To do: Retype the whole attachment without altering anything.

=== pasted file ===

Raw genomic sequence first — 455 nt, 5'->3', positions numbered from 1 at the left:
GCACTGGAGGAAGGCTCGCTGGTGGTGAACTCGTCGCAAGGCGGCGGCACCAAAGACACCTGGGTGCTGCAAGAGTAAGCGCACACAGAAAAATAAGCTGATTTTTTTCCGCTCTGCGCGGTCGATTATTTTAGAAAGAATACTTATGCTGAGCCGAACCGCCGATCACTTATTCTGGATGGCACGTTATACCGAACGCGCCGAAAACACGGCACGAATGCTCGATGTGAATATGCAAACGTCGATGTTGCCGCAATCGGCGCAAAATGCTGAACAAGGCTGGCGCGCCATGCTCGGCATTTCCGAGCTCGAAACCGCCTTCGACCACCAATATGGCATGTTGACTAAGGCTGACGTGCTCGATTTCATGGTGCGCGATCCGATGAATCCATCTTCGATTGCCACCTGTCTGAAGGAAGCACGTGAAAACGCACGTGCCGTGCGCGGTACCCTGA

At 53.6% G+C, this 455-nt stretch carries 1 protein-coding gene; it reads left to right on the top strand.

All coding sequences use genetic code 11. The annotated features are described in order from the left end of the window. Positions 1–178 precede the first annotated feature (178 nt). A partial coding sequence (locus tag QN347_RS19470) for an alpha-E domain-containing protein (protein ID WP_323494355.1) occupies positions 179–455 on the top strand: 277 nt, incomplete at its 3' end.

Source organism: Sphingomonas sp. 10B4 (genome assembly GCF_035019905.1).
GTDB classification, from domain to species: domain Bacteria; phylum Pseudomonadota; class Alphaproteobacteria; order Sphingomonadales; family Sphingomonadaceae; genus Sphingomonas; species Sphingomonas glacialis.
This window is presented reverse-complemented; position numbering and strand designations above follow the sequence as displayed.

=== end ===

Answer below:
Raw genomic sequence first — 455 nt, 5'->3', positions numbered from 1 at the left:
GCACTGGAGGAAGGCTCGCTGGTGGTGAACTCGTCGCAAGGCGGCGGCACCAAAGACACCTGGGTGCTGCAAGAGTAAGCGCACACAGAAAAATAAGCTGATTTTTTTCCGCTCTGCGCGGTCGATTATTTTAGAAAGAATACTTATGCTGAGCCGAACCGCCGATCACTTATTCTGGATGGCACGTTATACCGAACGCGCCGAAAACACGGCACGAATGCTCGATGTGAATATGCAAACGTCGATGTTGCCGCAATCGGCGCAAAATGCTGAACAAGGCTGGCGCGCCATGCTCGGCATTTCCGAGCTCGAAACCGCCTTCGACCACCAATATGGCATGTTGACTAAGGCTGACGTGCTCGATTTCATGGTGCGCGATCCGATGAATCCATCTTCGATTGCCACCTGTCTGAAGGAAGCACGTGAAAACGCACGTGCCGTGCGCGGTACCCTGA

At 53.6% G+C, this 455-nt stretch carries 1 protein-coding gene; it reads left to right on the top strand.

All coding sequences use genetic code 11. The annotated features are described in order from the left end of the window. Positions 1–178 precede the first annotated feature (178 nt). A partial coding sequence (locus tag QN347_RS19470) for an alpha-E domain-containing protein (protein ID WP_323494355.1) occupies positions 179–455 on the top strand: 277 nt, incomplete at its 3' end.

Source organism: Sphingomonas sp. 10B4 (genome assembly GCF_035019905.1).
GTDB classification, from domain to species: domain Bacteria; phylum Pseudomonadota; class Alphaproteobacteria; order Sphingomonadales; family Sphingomonadaceae; genus Sphingomonas; species Sphingomonas glacialis.
This window is presented reverse-complemented; position numbering and strand designations above follow the sequence as displayed.